On September 6th Germans conquered Powiśle, pacyfying defenceless civilian population. On September 11th 47th Soviet army conquered the Prague. The "Bach" regiment received a task to completelly shut off the partisians from the Vistula with help of german air force and the 9th Armored Division. The german offensive on the Czerniaków narrowed the positions of insurgents to only a small piece of land near the Wilanowska an Zagórna streets.

September 16-30

On September 16-22th a part of the First WP Army opened some bridge-heads in Czerniaków, between Poniatowski Bridge and Railway Bridge, and in Żoliborz. In the same time Russian and Polish air force gained the mastery of the air above the Warsaw and was dropping weapons, ammunition and food.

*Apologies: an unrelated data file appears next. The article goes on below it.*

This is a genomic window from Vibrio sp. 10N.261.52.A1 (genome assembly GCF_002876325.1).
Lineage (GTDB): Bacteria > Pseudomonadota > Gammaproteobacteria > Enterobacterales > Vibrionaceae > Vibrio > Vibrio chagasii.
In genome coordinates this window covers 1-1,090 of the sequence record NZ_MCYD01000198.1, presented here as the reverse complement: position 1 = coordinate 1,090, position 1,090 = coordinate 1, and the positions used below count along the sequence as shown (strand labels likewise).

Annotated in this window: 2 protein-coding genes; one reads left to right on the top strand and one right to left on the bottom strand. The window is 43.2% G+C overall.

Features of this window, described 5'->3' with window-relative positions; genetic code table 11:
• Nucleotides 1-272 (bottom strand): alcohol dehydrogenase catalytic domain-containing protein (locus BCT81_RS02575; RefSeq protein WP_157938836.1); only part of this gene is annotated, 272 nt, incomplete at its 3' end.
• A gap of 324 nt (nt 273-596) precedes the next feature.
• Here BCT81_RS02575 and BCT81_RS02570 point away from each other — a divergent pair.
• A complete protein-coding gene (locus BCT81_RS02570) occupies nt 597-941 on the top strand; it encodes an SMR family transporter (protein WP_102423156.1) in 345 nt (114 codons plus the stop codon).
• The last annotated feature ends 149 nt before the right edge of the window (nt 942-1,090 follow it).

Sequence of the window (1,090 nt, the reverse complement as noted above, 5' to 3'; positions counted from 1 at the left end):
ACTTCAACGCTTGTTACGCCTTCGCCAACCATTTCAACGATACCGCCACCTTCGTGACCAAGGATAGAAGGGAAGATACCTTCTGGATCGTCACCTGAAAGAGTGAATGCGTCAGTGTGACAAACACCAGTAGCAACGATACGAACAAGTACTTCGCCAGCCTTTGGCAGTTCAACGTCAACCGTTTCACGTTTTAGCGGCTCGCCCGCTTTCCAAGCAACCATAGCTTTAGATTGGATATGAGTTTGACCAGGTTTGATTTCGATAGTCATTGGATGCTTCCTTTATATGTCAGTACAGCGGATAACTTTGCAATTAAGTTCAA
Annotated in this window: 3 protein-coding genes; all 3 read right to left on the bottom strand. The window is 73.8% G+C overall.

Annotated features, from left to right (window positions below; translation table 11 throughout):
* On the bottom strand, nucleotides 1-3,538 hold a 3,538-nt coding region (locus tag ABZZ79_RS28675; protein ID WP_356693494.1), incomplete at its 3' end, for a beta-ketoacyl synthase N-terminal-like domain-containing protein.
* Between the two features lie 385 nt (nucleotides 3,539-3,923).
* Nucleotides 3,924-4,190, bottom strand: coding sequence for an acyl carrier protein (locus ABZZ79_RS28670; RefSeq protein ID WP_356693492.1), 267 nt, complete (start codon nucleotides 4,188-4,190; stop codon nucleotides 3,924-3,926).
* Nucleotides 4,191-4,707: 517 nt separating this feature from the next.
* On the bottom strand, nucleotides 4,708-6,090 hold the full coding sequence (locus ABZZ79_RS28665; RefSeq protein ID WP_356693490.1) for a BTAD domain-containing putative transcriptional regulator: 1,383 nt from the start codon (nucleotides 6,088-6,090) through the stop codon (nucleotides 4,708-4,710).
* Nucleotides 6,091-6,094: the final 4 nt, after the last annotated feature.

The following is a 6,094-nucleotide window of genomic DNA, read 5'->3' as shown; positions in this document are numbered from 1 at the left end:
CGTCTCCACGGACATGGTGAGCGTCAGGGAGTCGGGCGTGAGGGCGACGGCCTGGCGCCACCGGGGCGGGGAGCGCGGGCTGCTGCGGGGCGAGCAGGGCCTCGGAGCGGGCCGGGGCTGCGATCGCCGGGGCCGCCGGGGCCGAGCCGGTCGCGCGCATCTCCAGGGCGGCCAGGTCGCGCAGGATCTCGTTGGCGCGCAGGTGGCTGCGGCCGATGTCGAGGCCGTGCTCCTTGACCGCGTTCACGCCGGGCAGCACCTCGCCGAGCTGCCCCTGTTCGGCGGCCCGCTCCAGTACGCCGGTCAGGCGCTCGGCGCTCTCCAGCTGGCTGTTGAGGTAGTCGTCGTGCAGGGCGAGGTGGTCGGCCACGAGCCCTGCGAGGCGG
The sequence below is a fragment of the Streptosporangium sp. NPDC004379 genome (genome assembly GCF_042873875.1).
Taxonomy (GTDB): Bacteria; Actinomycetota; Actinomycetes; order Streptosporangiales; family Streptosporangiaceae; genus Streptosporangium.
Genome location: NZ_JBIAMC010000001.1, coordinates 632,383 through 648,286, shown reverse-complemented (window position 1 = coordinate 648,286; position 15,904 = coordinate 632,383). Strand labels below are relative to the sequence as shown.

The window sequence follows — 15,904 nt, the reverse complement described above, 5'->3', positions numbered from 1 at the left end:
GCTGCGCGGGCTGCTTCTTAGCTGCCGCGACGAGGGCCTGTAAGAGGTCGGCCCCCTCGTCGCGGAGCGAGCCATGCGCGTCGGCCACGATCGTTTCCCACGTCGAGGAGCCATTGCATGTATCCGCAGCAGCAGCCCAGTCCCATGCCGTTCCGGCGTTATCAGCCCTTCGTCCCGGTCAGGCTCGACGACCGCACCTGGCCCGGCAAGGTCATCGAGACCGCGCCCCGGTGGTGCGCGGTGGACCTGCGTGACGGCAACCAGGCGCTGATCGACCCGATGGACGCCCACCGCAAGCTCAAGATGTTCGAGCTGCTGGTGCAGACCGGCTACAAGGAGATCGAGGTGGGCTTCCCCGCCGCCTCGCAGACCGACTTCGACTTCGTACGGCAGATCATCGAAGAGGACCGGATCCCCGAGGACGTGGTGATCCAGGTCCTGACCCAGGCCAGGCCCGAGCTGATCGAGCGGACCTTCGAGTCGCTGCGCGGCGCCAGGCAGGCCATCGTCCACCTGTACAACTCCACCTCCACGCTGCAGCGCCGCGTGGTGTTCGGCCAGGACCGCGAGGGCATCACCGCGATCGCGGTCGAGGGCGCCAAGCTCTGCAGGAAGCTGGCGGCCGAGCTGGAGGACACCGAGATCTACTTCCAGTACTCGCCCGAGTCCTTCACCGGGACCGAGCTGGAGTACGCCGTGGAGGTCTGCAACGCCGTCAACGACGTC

Germans with help of the 9th army erased some of the Polish head-bridges (the last one in Czerniaków - September 22). The next strike on Mokotów, where the "Baszta" regiment was fighting brang on September 27th the capitulation of Mokotów (the part of the crew with the leader of the "Mokotów" regiment - Lieutenant-Colonel Józef W. Rokicki went through the severs to Śródmieście).

Separated german forces executed an operation in Puszcza Kampinoska, drawing on September 29th a battle near Jaktorów with insurgent forces. 19th Armored Division, supported by the infantry of "Bach" regiment striked on Żoliborz, which capitulated on September 30th.

In face of hopeless situation - hunger, the lack of weapons, ammunition and medical help AK established on September 30th negotiations with "Bach".


October 2